JD-backed kitchen robot supplier RobotX cooking up a recipe for success

RobotX is fixated on serving the corporate segment, which in recent years is struggling with issues like a shortage of experienced chefs and inconsistent tastes of dishes.

RobotX (橡鹭科技), a cooking robot startup, today announced that it had received tens of millions of yuan in equity financing from e-commerce giant JD Group (京东集团), the latest in a series of high-profile moves by the young venture.

Founded in July 2021 in Beijing, the company is committed to developing kitchen robots for restaurant owners and the catering industry as a whole.

The raise will be spent on product R&D, product portfolio upgrades and new market exploration, according to a statement on the company’s official WeChat account.

It didn’t disclose further details of the investment.

Public records from Tianyancha.com, a business registry information portal, indicate that the startup bagged around 100 million yuan (US$14 million) in an angel round in November 2021 and hundreds of millions of yuan in a pre-Series A raise in April 2022.

Both transactions were backed solely by SourceCode Capital.

Headed by Guo Qing, a former executive at Meituan, China’s largest food delivery platform, RobotX has set its sights on improving the efficiency of the catering sector through robotics and automation.

At certain points over the past two years, RobotX pivoted from commercial service robotics like delivery bot into cooking droids, lured by the prospects of a largely untapped market.

The industry is divided mainly into two categories, with corporate-oriented solutions on one side and consumer-facing applications on the other.

RobotX is fixated on serving the corporate segment, which in recent years is struggling with issues like a shortage of experienced chefs and inconsistent tastes of dishes.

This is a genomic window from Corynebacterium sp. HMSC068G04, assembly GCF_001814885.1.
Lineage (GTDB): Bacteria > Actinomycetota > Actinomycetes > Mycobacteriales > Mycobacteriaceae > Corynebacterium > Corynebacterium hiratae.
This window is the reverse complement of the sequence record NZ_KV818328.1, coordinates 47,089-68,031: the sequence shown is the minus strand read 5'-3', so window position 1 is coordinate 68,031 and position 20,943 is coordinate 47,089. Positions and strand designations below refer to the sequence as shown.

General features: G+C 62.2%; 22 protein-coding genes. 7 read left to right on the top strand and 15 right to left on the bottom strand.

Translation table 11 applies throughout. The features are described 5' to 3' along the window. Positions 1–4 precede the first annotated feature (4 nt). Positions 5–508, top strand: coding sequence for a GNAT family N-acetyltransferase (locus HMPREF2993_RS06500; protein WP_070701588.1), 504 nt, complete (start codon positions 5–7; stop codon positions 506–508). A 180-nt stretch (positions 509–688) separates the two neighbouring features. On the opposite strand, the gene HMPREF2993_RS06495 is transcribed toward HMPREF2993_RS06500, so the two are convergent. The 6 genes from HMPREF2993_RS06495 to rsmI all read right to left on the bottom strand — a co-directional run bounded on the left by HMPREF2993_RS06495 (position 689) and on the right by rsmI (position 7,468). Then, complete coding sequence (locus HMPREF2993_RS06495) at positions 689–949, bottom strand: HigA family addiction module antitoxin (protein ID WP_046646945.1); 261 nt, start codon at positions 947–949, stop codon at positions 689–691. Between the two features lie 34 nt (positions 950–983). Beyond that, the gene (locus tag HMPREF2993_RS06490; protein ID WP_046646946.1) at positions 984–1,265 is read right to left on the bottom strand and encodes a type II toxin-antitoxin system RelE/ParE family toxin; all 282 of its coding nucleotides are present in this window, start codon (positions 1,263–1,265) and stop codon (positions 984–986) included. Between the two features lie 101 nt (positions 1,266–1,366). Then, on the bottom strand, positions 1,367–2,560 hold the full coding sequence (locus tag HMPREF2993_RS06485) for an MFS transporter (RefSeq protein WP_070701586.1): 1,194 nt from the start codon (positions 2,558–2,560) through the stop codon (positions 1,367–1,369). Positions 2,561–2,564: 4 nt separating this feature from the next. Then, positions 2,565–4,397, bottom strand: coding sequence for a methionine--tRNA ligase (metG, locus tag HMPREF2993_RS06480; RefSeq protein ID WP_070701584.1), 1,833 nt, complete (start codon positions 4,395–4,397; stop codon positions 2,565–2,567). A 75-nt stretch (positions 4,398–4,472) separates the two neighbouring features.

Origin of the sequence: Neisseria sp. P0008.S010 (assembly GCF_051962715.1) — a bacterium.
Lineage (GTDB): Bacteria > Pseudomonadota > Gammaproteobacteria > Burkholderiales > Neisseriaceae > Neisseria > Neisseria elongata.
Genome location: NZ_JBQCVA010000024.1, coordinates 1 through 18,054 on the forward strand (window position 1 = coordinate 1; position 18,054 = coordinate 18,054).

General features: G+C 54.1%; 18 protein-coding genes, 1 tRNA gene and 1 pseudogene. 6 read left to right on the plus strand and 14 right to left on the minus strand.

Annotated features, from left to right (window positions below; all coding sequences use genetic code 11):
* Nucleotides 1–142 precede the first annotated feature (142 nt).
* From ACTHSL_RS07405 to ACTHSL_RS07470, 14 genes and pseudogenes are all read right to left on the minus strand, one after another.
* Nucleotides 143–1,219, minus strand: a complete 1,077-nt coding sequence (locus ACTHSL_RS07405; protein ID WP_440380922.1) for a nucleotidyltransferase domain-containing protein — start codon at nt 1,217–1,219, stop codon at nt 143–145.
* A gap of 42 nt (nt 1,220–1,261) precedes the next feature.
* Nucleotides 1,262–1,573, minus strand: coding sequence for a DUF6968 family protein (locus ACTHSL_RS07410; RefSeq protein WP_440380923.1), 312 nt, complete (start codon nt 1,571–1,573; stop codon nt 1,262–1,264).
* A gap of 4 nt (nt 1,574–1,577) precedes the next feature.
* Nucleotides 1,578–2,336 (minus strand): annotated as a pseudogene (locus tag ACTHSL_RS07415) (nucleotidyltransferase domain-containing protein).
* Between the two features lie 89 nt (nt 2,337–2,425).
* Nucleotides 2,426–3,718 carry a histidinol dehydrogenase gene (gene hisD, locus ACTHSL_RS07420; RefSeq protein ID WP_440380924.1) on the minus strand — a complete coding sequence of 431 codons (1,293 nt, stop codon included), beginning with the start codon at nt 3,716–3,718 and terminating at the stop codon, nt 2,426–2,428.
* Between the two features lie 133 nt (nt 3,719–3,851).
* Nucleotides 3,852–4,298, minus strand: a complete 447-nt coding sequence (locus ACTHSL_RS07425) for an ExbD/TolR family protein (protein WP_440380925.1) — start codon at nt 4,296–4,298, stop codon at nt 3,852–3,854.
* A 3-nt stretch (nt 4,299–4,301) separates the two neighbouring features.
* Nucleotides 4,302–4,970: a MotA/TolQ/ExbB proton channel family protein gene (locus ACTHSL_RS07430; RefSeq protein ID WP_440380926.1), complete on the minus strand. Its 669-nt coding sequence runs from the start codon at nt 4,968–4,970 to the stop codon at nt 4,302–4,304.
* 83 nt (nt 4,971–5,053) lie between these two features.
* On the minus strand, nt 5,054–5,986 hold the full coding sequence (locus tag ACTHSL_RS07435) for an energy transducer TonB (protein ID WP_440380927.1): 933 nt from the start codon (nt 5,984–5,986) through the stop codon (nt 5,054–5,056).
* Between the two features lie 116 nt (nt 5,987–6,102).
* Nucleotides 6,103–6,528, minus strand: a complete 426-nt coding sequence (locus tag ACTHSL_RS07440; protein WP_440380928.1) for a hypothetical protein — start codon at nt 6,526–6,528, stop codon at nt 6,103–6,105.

To date, it has supplied cooking robots to upwards of 100 topnotch restaurant brands from about a dozen countries and regions across the globe.

With a focus on implementing a “robot + food” strategy, it looks to roll out a diverse suite of cooking robots to meet market demands.

Competition, however, is already heating up in the space.

According to a study released in 2022 by online shopping site Taobao, the market size of cooking robots in China is forecast to hit 100 billion yuan should user experience continue to improve and reach an inflection point.

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Ni Tao

Ni Tao is the founder and editor-in-chief of cnrobopedia. Prior to cnrobopedia, he had a full decade of experience with a major state-run English-language newspaper as a tech reporter and opinion writer. He is also a communications specialist, having provided consultancy services to established firms like Siemens, Philips, ABinBev, Diageo, Trip.com Group (Nasdaq: TCOM, HK: 9961), Jianpu Technology (NYSE: JT) and a handful of domestic startups. A graduate of Fudan University, he writes widely about China's business and tech scenes and other topics for global publications including South China Morning Post, SupChina, The Diplomat, CGTN, Banking Technology, among others, and tries to impart his experience to students at Fudan University Journalism School, where he is a part-time lecturer. When he's not writing about robotics, you can expect him to be on his beloved Yanagisawa saxophones, trying to play some jazz riffs, often in vain and occasionally against the protests of an angry neighbor. Get in touch with him by dropping a line at nitao0927@gmail.com.

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